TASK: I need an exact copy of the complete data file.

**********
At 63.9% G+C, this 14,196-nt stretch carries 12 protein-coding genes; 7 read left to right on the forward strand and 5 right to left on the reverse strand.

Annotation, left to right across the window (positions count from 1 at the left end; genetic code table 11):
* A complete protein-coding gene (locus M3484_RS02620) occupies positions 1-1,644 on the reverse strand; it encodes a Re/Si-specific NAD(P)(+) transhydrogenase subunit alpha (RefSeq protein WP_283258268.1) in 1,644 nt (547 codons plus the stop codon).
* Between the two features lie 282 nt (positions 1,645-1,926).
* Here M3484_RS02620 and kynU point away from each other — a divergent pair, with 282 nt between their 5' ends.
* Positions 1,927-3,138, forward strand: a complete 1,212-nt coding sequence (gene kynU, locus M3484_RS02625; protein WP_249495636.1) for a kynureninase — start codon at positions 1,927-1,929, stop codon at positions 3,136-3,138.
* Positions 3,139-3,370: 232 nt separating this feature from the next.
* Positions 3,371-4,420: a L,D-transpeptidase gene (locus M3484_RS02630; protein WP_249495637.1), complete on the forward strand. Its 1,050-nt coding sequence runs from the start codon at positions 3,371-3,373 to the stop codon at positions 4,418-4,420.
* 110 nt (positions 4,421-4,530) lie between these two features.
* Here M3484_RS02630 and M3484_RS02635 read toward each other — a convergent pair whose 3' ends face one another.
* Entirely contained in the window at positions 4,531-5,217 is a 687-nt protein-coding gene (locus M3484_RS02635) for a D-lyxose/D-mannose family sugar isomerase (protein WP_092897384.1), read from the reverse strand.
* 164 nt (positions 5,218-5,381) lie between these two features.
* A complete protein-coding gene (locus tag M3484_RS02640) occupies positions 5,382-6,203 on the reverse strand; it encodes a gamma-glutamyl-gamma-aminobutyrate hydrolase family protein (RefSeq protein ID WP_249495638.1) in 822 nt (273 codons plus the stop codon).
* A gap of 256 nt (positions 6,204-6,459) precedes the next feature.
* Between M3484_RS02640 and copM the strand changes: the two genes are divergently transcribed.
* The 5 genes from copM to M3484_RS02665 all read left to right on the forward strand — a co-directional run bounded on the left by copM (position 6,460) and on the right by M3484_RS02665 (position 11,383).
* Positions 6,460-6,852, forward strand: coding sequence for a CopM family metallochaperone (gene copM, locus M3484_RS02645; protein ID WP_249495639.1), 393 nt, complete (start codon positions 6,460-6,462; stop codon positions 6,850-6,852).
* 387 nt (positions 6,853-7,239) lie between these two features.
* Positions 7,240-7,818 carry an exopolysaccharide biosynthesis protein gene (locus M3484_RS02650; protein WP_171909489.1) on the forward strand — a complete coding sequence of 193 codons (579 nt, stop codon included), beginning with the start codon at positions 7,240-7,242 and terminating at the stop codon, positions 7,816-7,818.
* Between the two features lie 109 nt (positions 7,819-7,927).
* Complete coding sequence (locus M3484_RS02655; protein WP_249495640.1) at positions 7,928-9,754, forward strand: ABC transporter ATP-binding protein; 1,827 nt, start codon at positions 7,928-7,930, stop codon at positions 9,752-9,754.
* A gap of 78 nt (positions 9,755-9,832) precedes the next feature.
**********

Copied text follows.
At 63.9% G+C, this 14,196-nt stretch carries 12 protein-coding genes; 7 read left to right on the forward strand and 5 right to left on the reverse strand.

Annotation, left to right across the window (positions count from 1 at the left end; genetic code table 11):
* A complete protein-coding gene (locus M3484_RS02620) occupies positions 1-1,644 on the reverse strand; it encodes a Re/Si-specific NAD(P)(+) transhydrogenase subunit alpha (RefSeq protein WP_283258268.1) in 1,644 nt (547 codons plus the stop codon).
* Between the two features lie 282 nt (positions 1,645-1,926).
* Here M3484_RS02620 and kynU point away from each other — a divergent pair, with 282 nt between their 5' ends.
* Positions 1,927-3,138, forward strand: a complete 1,212-nt coding sequence (gene kynU, locus M3484_RS02625; protein WP_249495636.1) for a kynureninase — start codon at positions 1,927-1,929, stop codon at positions 3,136-3,138.
* Positions 3,139-3,370: 232 nt separating this feature from the next.
* Positions 3,371-4,420: a L,D-transpeptidase gene (locus M3484_RS02630; protein WP_249495637.1), complete on the forward strand. Its 1,050-nt coding sequence runs from the start codon at positions 3,371-3,373 to the stop codon at positions 4,418-4,420.
* 110 nt (positions 4,421-4,530) lie between these two features.
* Here M3484_RS02630 and M3484_RS02635 read toward each other — a convergent pair whose 3' ends face one another.
* Entirely contained in the window at positions 4,531-5,217 is a 687-nt protein-coding gene (locus M3484_RS02635) for a D-lyxose/D-mannose family sugar isomerase (protein WP_092897384.1), read from the reverse strand.
* 164 nt (positions 5,218-5,381) lie between these two features.
* A complete protein-coding gene (locus tag M3484_RS02640) occupies positions 5,382-6,203 on the reverse strand; it encodes a gamma-glutamyl-gamma-aminobutyrate hydrolase family protein (RefSeq protein ID WP_249495638.1) in 822 nt (273 codons plus the stop codon).
* A gap of 256 nt (positions 6,204-6,459) precedes the next feature.
* Between M3484_RS02640 and copM the strand changes: the two genes are divergently transcribed.
* The 5 genes from copM to M3484_RS02665 all read left to right on the forward strand — a co-directional run bounded on the left by copM (position 6,460) and on the right by M3484_RS02665 (position 11,383).
* Positions 6,460-6,852, forward strand: coding sequence for a CopM family metallochaperone (gene copM, locus M3484_RS02645; protein ID WP_249495639.1), 393 nt, complete (start codon positions 6,460-6,462; stop codon positions 6,850-6,852).
* 387 nt (positions 6,853-7,239) lie between these two features.
* Positions 7,240-7,818 carry an exopolysaccharide biosynthesis protein gene (locus M3484_RS02650; protein WP_171909489.1) on the forward strand — a complete coding sequence of 193 codons (579 nt, stop codon included), beginning with the start codon at positions 7,240-7,242 and terminating at the stop codon, positions 7,816-7,818.
* Between the two features lie 109 nt (positions 7,819-7,927).
* Complete coding sequence (locus M3484_RS02655; protein WP_249495640.1) at positions 7,928-9,754, forward strand: ABC transporter ATP-binding protein; 1,827 nt, start codon at positions 7,928-7,930, stop codon at positions 9,752-9,754.
* A gap of 78 nt (positions 9,755-9,832) precedes the next feature.